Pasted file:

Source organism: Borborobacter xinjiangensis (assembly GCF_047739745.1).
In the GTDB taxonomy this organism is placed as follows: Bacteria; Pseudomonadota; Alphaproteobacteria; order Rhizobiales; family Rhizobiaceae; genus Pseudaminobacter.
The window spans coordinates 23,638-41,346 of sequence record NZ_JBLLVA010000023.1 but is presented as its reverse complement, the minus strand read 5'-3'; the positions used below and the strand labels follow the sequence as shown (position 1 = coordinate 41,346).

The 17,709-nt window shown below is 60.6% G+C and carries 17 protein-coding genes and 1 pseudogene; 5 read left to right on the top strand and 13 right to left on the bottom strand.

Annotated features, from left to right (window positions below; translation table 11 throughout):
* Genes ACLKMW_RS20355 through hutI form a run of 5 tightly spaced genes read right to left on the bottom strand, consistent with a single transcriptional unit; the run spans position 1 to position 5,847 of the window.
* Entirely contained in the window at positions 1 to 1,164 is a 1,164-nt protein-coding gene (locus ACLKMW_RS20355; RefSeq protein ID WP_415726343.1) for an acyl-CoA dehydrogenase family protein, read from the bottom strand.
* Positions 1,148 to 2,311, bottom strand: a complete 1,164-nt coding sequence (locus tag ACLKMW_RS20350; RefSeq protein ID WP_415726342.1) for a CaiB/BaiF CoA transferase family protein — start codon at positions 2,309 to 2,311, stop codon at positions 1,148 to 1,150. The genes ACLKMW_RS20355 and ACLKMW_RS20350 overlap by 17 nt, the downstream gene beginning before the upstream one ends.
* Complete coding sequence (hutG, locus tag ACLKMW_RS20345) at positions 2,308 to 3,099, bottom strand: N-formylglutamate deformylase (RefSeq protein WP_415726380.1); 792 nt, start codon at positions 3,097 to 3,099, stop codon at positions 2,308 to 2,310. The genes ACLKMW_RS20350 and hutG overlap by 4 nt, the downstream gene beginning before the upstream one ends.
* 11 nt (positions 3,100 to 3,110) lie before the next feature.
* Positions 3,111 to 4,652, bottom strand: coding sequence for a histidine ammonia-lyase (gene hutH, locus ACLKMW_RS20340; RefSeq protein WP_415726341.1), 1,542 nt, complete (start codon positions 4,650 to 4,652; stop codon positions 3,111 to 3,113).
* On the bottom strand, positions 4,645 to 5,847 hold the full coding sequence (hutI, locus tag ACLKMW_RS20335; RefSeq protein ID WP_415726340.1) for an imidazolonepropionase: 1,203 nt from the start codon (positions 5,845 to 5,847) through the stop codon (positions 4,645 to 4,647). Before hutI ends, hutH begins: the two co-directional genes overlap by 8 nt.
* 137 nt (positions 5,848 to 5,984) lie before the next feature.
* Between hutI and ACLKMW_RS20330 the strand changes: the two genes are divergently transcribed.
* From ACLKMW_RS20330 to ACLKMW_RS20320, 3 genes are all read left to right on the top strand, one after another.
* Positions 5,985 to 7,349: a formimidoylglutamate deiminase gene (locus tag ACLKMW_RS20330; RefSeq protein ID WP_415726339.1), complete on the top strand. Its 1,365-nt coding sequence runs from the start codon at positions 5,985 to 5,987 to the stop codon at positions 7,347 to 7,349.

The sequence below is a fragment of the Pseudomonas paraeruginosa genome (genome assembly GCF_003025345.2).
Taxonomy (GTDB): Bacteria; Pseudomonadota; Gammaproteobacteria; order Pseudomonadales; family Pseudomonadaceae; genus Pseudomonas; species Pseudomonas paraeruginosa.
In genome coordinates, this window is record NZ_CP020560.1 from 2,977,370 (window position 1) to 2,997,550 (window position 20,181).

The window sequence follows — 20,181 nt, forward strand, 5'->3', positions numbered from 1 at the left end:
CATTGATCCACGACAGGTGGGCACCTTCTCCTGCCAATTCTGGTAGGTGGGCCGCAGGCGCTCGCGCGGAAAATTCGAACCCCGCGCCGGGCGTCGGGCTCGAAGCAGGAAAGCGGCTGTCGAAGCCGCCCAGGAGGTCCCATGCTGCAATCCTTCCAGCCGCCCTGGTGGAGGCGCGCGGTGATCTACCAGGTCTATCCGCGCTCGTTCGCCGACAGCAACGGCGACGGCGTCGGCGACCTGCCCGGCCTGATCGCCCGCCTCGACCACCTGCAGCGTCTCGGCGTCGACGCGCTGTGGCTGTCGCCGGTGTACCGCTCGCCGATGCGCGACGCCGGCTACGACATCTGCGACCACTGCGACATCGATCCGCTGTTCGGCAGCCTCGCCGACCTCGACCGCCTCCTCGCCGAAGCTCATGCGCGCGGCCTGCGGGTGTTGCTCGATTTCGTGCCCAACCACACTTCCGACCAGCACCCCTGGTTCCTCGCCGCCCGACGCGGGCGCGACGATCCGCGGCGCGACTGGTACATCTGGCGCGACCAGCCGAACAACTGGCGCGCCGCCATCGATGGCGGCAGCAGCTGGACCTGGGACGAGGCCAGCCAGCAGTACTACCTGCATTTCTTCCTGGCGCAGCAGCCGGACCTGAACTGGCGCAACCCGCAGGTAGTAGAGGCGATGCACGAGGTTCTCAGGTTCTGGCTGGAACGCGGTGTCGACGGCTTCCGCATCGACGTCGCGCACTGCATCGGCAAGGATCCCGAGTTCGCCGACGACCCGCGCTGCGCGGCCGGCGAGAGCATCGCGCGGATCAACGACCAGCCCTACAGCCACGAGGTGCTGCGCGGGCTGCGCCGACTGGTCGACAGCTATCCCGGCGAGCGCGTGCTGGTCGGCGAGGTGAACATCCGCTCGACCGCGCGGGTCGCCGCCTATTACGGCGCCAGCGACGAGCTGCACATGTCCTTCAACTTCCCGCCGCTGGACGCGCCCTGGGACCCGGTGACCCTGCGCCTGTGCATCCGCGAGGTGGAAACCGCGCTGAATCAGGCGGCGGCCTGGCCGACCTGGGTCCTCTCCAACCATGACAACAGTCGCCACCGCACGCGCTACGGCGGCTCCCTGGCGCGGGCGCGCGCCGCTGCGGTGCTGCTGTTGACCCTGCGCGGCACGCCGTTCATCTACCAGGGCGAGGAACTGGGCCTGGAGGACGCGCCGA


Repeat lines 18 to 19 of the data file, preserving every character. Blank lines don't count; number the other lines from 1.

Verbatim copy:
Taxonomy (GTDB): Bacteria; Pseudomonadota; Gammaproteobacteria; order Pseudomonadales; family Pseudomonadaceae; genus Pseudomonas; species Pseudomonas paraeruginosa.
In genome coordinates, this window is record NZ_CP020560.1 from 2,977,370 (window position 1) to 2,997,550 (window position 20,181).